Tuesday, May 11, 2010

Something to think about

The most beautiful experience we can have is the mysterious. It is the fundamental emotion which stands at the cradle of true art and true science. Whoever does not know it and can no longer wonder, no longer marvel, is as good as dead, and his eyes are dimmed. It was the experience of mystery--even if mixed with fear--that engendered religion. A knowledge of the existence of something we cannot penetrate, our perceptions of the profoundest reason and the most radiant beauty, which only in their most primitive forms are accessible to our minds--it is this knowledge and this emotion that constitute true religiosity; in this sense, and in this alone, I am a deeply religious man.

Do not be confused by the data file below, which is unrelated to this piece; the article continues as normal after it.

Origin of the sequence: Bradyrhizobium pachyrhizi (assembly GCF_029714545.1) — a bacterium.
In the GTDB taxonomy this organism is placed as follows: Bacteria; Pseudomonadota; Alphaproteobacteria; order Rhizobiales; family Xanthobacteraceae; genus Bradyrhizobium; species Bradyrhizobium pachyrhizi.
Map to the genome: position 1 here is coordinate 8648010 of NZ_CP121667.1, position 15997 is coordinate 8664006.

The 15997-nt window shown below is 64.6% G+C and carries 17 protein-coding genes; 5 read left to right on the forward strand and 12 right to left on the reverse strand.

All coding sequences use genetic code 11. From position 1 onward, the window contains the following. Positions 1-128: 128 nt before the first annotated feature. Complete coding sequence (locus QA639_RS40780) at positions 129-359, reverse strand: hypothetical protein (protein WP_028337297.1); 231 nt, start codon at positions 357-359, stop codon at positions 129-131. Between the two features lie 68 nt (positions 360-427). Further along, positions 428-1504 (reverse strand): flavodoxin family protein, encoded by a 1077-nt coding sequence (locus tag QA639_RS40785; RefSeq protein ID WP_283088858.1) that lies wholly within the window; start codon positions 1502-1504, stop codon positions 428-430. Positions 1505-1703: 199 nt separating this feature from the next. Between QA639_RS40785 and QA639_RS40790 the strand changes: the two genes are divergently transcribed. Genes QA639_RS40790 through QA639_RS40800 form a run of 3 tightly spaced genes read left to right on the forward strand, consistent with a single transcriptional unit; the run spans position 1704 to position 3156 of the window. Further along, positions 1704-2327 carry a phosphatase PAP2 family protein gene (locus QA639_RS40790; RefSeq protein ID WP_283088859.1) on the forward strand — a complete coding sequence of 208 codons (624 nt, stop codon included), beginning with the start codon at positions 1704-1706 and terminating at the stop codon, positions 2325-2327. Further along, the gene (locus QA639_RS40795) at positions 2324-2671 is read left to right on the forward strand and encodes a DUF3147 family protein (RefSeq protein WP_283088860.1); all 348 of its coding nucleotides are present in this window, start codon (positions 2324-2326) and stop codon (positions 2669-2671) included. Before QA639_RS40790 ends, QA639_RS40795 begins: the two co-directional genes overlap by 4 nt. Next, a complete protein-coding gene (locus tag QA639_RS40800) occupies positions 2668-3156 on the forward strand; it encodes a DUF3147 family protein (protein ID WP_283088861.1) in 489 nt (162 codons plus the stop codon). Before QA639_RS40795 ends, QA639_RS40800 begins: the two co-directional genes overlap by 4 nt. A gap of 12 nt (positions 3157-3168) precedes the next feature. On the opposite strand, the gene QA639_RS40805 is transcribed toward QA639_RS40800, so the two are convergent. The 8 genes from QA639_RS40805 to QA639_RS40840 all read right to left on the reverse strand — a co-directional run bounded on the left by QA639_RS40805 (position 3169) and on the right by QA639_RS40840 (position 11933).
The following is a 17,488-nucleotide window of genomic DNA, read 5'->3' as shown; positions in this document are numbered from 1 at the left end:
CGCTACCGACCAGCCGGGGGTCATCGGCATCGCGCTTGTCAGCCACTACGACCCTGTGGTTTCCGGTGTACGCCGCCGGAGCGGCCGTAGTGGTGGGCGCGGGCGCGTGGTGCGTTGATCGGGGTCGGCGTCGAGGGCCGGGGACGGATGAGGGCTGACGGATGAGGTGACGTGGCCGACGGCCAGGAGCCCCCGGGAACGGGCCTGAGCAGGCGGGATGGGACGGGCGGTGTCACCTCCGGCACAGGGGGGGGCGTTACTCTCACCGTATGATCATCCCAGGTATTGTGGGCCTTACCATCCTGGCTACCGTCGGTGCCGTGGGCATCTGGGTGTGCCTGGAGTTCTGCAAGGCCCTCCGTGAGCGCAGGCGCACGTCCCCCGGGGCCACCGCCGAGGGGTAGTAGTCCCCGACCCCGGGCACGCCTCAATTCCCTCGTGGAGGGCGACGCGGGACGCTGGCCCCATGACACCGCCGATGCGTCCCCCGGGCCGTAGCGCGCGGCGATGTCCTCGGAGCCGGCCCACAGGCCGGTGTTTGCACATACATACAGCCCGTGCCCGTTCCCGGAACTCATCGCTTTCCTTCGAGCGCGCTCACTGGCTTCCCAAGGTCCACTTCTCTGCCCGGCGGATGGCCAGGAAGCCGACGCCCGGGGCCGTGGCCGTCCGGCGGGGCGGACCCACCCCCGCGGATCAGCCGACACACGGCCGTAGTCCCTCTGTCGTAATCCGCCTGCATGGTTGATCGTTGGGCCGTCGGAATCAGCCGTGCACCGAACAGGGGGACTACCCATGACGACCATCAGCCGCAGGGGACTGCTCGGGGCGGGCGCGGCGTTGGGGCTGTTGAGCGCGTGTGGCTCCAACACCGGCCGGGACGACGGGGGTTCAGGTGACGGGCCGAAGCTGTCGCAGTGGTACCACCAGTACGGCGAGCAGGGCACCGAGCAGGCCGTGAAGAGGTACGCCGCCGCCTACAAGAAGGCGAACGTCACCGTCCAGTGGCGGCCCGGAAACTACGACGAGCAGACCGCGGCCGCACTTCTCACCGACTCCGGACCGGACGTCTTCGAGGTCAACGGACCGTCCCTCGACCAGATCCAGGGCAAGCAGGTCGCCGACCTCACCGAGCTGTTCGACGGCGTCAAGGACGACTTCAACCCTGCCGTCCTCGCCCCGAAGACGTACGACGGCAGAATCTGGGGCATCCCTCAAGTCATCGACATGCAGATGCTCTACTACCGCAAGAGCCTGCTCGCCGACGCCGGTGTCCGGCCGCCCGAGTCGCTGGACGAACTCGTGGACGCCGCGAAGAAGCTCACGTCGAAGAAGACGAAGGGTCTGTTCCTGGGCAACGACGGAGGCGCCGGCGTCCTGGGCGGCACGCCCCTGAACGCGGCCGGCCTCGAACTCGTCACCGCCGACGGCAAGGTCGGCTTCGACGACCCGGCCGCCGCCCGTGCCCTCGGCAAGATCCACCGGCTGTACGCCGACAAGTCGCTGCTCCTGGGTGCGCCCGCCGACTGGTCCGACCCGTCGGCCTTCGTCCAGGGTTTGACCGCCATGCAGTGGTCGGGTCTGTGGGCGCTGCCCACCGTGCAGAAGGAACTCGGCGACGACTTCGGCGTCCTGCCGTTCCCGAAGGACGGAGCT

-- Albert Einstein --


  1. Thank you, Fred, for sharing Einstein's observation. What he says--explicitly and implicitly--adds up to an explanation about why I find myself drawn to writers like Flannery O'Connor, William Blake, and Gerard Manley Hopkins; my reading of their encounters with and their representations of the mysterious enrich my life in ways that are ineffable. and immune to analysis.

  2. R. T.,

    For me, it's Robert Frost whose poetry at times suggests encounters that aren't completely explicable in rational materialistic terms. I don't know what it is, but once in awhile, there is something that's puzzling.